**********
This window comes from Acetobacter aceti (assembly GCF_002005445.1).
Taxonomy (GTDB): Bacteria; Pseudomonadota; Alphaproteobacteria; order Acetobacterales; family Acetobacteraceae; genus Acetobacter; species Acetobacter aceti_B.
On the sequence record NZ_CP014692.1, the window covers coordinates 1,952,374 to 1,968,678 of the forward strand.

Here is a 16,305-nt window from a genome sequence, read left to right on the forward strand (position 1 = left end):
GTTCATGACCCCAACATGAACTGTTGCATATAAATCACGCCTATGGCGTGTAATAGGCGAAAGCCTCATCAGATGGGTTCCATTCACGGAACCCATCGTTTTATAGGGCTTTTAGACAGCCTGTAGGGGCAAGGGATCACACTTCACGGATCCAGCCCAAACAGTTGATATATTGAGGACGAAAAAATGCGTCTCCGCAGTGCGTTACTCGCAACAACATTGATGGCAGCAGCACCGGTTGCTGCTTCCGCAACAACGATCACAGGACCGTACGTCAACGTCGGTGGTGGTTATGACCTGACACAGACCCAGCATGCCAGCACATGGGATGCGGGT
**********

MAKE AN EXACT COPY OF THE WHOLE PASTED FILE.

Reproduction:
This window comes from Acetobacter aceti (assembly GCF_002005445.1).
Taxonomy (GTDB): Bacteria; Pseudomonadota; Alphaproteobacteria; order Acetobacterales; family Acetobacteraceae; genus Acetobacter; species Acetobacter aceti_B.
On the sequence record NZ_CP014692.1, the window covers coordinates 1,952,374 to 1,968,678 of the forward strand.

Here is a 16,305-nt window from a genome sequence, read left to right on the forward strand (position 1 = left end):
GTTCATGACCCCAACATGAACTGTTGCATATAAATCACGCCTATGGCGTGTAATAGGCGAAAGCCTCATCAGATGGGTTCCATTCACGGAACCCATCGTTTTATAGGGCTTTTAGACAGCCTGTAGGGGCAAGGGATCACACTTCACGGATCCAGCCCAAACAGTTGATATATTGAGGACGAAAAAATGCGTCTCCGCAGTGCGTTACTCGCAACAACATTGATGGCAGCAGCACCGGTTGCTGCTTCCGCAACAACGATCACAGGACCGTACGTCAACGTCGGTGGTGGTTATGACCTGACACAGACCCAGCATGCCAGCACATGGGATGCGGGT